While the store was associated with the White House when it was founded in the 1940s as a “flower fund” for the families of White House police officers, that is no longer the case.
“The White House Gift Shop is privatized,” Anthony Giannini, CEO and executive director of the shop, told the AP.
Giannini said he officially acquired the shop in 2012 from the now-defunct U.S. Secret Service Uniformed Division Benefit Fund. U.S. Patent and Trademark Office records show that “White House Gift Shop” is trademarked by Giannini Strategic Enterprises, a Pennsylvania company.
The shop used to operate in Washington, D.C., but no longer has a physical location. It operates online and has a distribution center in Rochester, Michigan, near Detroit, Giannini said.
Separately, the nonprofit White House Historical Association operates two retail shops, including one at the White House Visitor Center.
— Associated Press writer Angelo Fichera in Philadelphia contributed this report.
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Fake BBC tweet spreads fabricated Macron quote
Claim: The BBC tweeted that French President Emmanuel Macron said France needs to be prepared to take up to 60 million refugees from Africa and the Middle East over the next 20 years because sanctions against Russia will cause economic collapse in Africa.
The facts: The BBC never tweeted this, and Macron has not argued that France, a country of 67 million people, needs to prepare for 60 million refugees.
As French citizens prepare to vote in the Sunday, April 24, runoff election that will decide the country’s next president, social media users are sharing an image made to look like a BBC tweet to push a false narrative about the incumbent candidate.
“France’s President Macron tells re-election audience, ‘Europe needs to be prepared to take up to 60 million refugees, over the next 20 years, from Africa and the Middle East,’ as he warns that sanctions on Russia are leading to economic collapse in Africa, which imports vast amounts of Russian wheat,” the fake tweet read.
It was manipulated to look like a screenshot of a post from the account @BBCWorld on April 11.
The doctored image included a photograph of Macron with BBC News branding in the bottom left corner. But the tweet was not posted on any BBC account, nor does it reflect any real story published by the broadcaster, the BBC press office confirmed to the AP in an email.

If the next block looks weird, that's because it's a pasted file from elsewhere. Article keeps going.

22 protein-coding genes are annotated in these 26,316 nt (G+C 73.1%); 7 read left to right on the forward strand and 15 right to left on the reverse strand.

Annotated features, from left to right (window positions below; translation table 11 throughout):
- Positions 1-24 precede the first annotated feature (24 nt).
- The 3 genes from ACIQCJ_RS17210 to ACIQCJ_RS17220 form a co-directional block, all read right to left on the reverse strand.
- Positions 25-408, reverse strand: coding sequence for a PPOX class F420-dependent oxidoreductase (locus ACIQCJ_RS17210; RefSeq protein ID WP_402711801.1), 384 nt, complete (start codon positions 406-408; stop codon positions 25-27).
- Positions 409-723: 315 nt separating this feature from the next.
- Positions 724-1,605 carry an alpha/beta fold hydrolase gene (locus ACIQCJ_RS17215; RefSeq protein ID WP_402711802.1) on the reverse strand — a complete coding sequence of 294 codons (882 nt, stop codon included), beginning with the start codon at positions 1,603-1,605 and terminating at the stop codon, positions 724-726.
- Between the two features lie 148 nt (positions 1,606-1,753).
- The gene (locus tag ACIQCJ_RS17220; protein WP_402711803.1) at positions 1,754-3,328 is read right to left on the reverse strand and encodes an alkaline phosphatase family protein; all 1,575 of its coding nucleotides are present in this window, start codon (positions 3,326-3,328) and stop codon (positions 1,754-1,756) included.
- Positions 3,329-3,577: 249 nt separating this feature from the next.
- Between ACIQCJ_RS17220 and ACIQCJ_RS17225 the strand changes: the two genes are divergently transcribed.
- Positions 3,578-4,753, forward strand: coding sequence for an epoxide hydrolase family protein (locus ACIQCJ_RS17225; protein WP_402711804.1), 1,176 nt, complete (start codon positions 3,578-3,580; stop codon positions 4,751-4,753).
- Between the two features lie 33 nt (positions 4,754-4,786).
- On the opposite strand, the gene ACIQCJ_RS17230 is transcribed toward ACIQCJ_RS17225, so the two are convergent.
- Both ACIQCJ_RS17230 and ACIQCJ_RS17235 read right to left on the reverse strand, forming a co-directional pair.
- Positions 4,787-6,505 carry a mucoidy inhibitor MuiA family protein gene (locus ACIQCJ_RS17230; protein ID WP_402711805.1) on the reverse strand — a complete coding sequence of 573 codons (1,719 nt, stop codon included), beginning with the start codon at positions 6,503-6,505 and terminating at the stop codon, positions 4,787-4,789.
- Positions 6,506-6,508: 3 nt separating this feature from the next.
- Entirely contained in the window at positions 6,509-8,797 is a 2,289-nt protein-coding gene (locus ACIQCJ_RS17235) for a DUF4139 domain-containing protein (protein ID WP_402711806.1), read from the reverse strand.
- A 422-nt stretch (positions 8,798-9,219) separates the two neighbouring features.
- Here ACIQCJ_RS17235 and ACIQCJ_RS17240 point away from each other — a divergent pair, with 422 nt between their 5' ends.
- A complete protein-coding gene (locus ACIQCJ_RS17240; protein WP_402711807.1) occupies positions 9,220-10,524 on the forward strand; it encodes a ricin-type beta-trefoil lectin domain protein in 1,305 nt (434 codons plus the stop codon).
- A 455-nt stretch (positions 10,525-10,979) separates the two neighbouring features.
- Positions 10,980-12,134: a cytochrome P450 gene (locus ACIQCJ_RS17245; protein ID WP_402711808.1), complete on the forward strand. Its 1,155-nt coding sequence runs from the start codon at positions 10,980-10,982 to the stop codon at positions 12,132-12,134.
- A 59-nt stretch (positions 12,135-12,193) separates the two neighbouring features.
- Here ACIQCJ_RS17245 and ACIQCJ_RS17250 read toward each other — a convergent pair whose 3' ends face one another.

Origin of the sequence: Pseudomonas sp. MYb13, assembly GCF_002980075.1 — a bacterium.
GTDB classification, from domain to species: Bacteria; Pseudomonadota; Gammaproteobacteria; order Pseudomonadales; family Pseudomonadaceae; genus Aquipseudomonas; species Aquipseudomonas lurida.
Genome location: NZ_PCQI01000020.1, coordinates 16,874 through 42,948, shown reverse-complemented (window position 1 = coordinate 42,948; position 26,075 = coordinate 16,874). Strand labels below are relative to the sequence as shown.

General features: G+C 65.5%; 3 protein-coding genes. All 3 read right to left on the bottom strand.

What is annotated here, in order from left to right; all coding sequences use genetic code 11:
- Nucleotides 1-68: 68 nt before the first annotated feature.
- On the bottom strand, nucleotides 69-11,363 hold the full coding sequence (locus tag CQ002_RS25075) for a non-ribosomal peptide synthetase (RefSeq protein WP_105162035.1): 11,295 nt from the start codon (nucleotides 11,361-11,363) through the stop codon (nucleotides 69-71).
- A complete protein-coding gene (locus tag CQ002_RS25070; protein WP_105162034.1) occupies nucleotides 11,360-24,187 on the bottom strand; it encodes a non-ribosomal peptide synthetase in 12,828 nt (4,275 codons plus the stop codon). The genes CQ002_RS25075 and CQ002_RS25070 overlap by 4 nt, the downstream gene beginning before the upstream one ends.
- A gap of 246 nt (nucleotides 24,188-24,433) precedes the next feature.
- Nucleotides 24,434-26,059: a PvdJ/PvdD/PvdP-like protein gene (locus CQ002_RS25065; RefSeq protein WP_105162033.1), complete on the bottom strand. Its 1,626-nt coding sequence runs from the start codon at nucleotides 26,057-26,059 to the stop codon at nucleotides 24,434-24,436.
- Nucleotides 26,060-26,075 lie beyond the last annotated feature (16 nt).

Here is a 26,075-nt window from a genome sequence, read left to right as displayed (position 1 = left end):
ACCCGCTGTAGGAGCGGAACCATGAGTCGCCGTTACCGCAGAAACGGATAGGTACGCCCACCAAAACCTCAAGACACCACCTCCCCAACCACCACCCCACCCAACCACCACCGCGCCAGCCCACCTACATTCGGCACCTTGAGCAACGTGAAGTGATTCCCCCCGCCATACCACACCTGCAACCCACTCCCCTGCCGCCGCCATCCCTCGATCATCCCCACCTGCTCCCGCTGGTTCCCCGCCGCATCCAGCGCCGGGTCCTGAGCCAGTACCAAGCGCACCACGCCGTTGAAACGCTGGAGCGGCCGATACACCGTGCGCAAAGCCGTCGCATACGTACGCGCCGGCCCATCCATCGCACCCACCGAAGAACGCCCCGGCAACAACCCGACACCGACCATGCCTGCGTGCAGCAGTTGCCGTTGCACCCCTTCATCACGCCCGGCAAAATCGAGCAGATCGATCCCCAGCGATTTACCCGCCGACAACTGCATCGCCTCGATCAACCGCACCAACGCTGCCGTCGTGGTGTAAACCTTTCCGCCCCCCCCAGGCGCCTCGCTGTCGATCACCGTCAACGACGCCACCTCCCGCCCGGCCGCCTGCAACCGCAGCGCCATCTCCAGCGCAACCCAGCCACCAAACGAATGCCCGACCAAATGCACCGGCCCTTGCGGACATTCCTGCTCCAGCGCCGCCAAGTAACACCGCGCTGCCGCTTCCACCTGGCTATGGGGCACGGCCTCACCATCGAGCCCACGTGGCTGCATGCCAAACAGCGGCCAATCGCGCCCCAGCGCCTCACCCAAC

“This isn’t a BBC article and we encourage audiences to visit the BBC News website if they’re unsure if a story is real,” the BBC press office wrote.
The office also reposted an April 17 tweet from BBC journalist Shayan Sardarizadeh pointing out the misinformation.
The Internet Archive saved a snapshot of the @BBCWorld Twitter profile less than five hours after the tweet was allegedly posted and showed no evidence of the post. The text in the fake tweet also was too long for Twitter, exceeding the platform’s 240-character limit.
Further, the quote attributed to Macron in the tweet is not real, Macron’s office confirmed to the AP. While France is a major destination for asylum-seekers, Macron’s centrist government expels thousands of migrants every year who don’t qualify for asylum, and it has toughened immigration policy.
Macron’s rival in Sunday’s presidential runoff, nationalist Marine Le Pen, would sharply curtail immigration if elected, and her supporters have sought to paint Macron as soft on the issue.
— Ali Swenson in New York contributed this report, with additional reporting from Associated Press writer Angela Charlton in Paris.
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Cloud seeding hasn’t caused flooding in Australia
Claim: A rain-enhancing process known as cloud seeding caused historic flooding in Tasmania, Australia, in 2016 and along Australia’s southeastern coast this year.